You should check your dog regularly to make sure that he does not have any ticks or fleas on him. There are combs you can purchase that can be used to help you locate them. To prevent fleas and ticks, you can purchase special collars from the pet supply store.

Conduct tick and flea inspection on your dog during the warm seasons of the year. Remove any fleas you find with a specialized comb. There are many products out there that can help you control your dog's ticks and fleas. Speak with your vet about which options are best.

Don't bathe your dog after you have applied a flea or tick medication. Some medications tout that they are waterproo, but they only mean against rain or swimming. They will largely wash away with a dog shampoo, rendering the treatment ineffective. If you must bathe the dog after a treatment, use a soap free shampoo.

Puppies may be cute when biting on a slipper, but the cuteness fades when it turns into a dog who is ripping them apart. Stop these problems early. If he's doing something wrong, say "no" firmly. It is best to address this issue early.

All of these hints are now at your fingertips, so it is time to make use of them. Take them each, one by one, and start using them every day. The more you change about your dog's life, the better it will be overall. A happy dog makes for a happy owner, after all!

Best Advice for Dogs with Skin Issues


I still need to publish a real post about Mr. Stix's full backstory, but this feels more pressing. For nearly 18 months, Mr. Stix's permanent nakey spot (from unknown injuries before he was rescued, including 15 fractures and this big patch of coat missing) has featured several inflamed, peeling areas. Initially I tried to fix it myself at home with things like aloe vera, vaseline, a veterinary ointment called animax that the shelter had give us while we fostered him most of 2019, etc. It's sort of a combination of steroids, antibacterial, and antifungal stuff. I took him to see our main veterinarian in spring 2020, when there was a 2-month wait to get into see a board-certified veterinary dermatologist. It has been quite a journey since then, and it's nowhere near over. Here's my best advice for dogs with skin issues.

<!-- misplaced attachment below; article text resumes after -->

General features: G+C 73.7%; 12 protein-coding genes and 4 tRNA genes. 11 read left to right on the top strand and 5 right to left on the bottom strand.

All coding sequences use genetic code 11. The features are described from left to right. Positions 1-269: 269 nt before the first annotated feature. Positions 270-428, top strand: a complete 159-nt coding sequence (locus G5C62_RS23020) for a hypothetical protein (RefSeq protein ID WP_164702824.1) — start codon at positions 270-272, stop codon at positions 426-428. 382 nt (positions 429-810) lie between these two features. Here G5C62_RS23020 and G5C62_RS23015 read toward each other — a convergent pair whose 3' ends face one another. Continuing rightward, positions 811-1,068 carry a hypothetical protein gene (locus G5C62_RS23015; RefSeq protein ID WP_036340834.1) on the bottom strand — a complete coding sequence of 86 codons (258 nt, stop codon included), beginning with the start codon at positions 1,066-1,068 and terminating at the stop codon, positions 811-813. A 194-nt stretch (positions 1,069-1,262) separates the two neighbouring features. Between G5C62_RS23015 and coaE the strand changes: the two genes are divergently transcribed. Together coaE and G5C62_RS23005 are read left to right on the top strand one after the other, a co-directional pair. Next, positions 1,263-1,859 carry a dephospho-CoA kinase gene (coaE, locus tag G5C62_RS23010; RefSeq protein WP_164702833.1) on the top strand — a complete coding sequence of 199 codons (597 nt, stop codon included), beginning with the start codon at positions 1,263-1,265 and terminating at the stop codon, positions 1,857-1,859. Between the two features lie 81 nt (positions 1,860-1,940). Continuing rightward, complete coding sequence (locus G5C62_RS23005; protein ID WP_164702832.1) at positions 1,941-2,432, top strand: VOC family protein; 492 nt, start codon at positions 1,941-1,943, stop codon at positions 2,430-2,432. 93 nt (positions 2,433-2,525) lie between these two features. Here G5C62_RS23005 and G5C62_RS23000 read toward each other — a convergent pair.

Before I tell the ongoing saga with Mr. Stix's skin. Here is my best advice for dogs with skin problems.


See a board-certified veterinary dermatologist as soon as you can. Yes, your main veterinarian can probably help, but it's honestly best to go right to the top experts.



Agree to whatever skin scrapings / cytology the veterinary dermatologist recommends. This provides information about what types of secondary infections currently grow on your dog's damaged skin.



Do NOT assume every skin issue is allergies. you do it yourself is some sort of allergic process, but NOT always and assuming so (and acting accordingly may only delay real solutions and subject your dog to all kinds of quack advice and home remedies).



Buy the best quality fish oil and Vitamin E supplements you can afford, if it's recommended for your particular case of a dog with skin issues.



When necessary, agree to the skin biopsies (yes, like minor surgery) and have them reviewed by a veterinary pathologist that specializes in dogs with skin issues. The one we used is at Texas A&M.




Follow your veterinary dermatologist's advice and plans, and keep the faith. These dogs with skin problems often don't improve quickly. (I need to take my own advise. See below.)


Mr. Stix's Story as a Dog with Skin Problems


This is what Mr. Stix's nakey spot looks like when it's normal. Photo from May 2019 soon after his hip surgery. The bald patch is permanent. That's not the issue.


This is how bad the red / peeling areas got in mid-2020 when we saw our main veterinarian, who added a low-dose of oral Vitamin E and some topical too and told me to keep using the animax.


This is how it looked when Mr. Stix first saw the board-certified veterinary dermatologist in early August 2020, but the specialist had me STOP the animax and instead use a prescription anti-bacterial ointment (mupirocin) ... as well as add a better quality oral fish oil and continue both topical and oral Vitamin E (but at a higher dose twice a day). We knew from the skin scrapings / cytology they did onsite that Mr. Stix had a bacterial infection.


But, without the daily topical steroids (which long term are a bad idea), Mr. Stix's skin got much, much worse -- even breaking open and scabbing over.


Our veterinary dermatologist had recommended doing the skin biopsies right away in August 2020, and I *almost agreed to it then, but I was VERY worried about the cuts resulting in skin that would NOT heal. And, I figured it was at least worth a try to use the prescription antibiotic ointment and other supplements and stuff.